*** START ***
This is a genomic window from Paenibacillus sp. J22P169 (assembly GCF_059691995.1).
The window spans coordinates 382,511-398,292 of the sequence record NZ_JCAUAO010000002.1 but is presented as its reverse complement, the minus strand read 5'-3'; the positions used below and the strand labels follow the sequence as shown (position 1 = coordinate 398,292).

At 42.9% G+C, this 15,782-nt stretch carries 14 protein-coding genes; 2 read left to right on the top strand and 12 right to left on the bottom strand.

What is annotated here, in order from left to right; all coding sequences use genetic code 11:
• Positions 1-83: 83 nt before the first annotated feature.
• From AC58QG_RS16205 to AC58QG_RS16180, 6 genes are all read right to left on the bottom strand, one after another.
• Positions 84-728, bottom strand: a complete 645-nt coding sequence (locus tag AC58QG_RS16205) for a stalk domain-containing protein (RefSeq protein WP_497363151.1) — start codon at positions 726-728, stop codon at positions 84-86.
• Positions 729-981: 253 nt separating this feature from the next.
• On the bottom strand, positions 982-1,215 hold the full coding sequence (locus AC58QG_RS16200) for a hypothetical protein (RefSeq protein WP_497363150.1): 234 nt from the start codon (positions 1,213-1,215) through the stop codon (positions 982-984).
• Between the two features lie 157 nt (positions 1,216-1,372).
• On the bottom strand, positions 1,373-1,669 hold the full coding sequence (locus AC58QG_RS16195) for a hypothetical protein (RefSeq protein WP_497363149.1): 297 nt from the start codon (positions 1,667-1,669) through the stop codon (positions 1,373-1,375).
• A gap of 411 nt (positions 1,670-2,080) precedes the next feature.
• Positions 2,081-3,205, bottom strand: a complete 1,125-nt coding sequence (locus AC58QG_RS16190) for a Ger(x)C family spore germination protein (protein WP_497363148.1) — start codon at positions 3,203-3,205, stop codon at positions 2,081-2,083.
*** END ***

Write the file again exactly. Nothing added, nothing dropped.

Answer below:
This is a genomic window from Paenibacillus sp. J22P169 (assembly GCF_059691995.1).
The window spans coordinates 382,511-398,292 of the sequence record NZ_JCAUAO010000002.1 but is presented as its reverse complement, the minus strand read 5'-3'; the positions used below and the strand labels follow the sequence as shown (position 1 = coordinate 398,292).

At 42.9% G+C, this 15,782-nt stretch carries 14 protein-coding genes; 2 read left to right on the top strand and 12 right to left on the bottom strand.

What is annotated here, in order from left to right; all coding sequences use genetic code 11:
• Positions 1-83: 83 nt before the first annotated feature.
• From AC58QG_RS16205 to AC58QG_RS16180, 6 genes are all read right to left on the bottom strand, one after another.
• Positions 84-728, bottom strand: a complete 645-nt coding sequence (locus tag AC58QG_RS16205) for a stalk domain-containing protein (RefSeq protein WP_497363151.1) — start codon at positions 726-728, stop codon at positions 84-86.
• Positions 729-981: 253 nt separating this feature from the next.
• On the bottom strand, positions 982-1,215 hold the full coding sequence (locus AC58QG_RS16200) for a hypothetical protein (RefSeq protein WP_497363150.1): 234 nt from the start codon (positions 1,213-1,215) through the stop codon (positions 982-984).
• Between the two features lie 157 nt (positions 1,216-1,372).
• On the bottom strand, positions 1,373-1,669 hold the full coding sequence (locus AC58QG_RS16195) for a hypothetical protein (RefSeq protein WP_497363149.1): 297 nt from the start codon (positions 1,667-1,669) through the stop codon (positions 1,373-1,375).
• A gap of 411 nt (positions 1,670-2,080) precedes the next feature.
• Positions 2,081-3,205, bottom strand: a complete 1,125-nt coding sequence (locus AC58QG_RS16190) for a Ger(x)C family spore germination protein (protein WP_497363148.1) — start codon at positions 3,203-3,205, stop codon at positions 2,081-2,083.